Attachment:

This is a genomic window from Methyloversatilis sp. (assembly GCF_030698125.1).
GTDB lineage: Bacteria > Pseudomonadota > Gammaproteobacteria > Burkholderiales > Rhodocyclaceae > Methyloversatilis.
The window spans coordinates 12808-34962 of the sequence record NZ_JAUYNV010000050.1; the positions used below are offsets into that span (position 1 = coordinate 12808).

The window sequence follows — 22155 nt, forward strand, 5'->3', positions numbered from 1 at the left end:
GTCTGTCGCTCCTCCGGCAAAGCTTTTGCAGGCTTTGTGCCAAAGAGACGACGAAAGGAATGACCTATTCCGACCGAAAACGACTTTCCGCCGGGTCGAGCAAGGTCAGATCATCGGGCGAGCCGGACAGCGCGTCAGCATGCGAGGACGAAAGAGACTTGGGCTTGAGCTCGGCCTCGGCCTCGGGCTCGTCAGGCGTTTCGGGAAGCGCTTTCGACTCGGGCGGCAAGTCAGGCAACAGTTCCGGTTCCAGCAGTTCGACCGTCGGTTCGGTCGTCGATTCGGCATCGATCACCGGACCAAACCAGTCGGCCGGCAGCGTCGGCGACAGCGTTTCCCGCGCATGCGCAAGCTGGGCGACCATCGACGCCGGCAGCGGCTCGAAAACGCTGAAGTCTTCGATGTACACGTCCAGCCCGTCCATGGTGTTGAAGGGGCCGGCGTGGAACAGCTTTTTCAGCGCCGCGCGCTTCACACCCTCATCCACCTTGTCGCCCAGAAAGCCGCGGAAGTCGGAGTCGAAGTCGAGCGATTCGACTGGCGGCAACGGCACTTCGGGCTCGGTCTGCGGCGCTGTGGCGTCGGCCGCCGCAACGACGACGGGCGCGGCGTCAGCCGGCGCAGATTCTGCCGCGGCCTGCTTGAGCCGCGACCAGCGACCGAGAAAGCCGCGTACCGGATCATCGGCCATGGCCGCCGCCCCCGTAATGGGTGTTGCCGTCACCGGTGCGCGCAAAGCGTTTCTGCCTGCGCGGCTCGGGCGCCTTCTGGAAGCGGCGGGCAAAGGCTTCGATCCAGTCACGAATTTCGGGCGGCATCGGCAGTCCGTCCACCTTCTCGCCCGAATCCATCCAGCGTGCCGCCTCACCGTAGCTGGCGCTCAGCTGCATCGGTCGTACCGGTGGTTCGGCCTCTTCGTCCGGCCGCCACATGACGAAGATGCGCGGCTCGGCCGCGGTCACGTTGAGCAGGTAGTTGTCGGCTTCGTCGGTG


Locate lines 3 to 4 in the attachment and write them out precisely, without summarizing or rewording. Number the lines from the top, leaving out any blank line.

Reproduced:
The window spans coordinates 12808-34962 of the sequence record NZ_JAUYNV010000050.1; the positions used below are offsets into that span (position 1 = coordinate 12808).

The window sequence follows — 22155 nt, forward strand, 5'->3', positions numbered from 1 at the left end: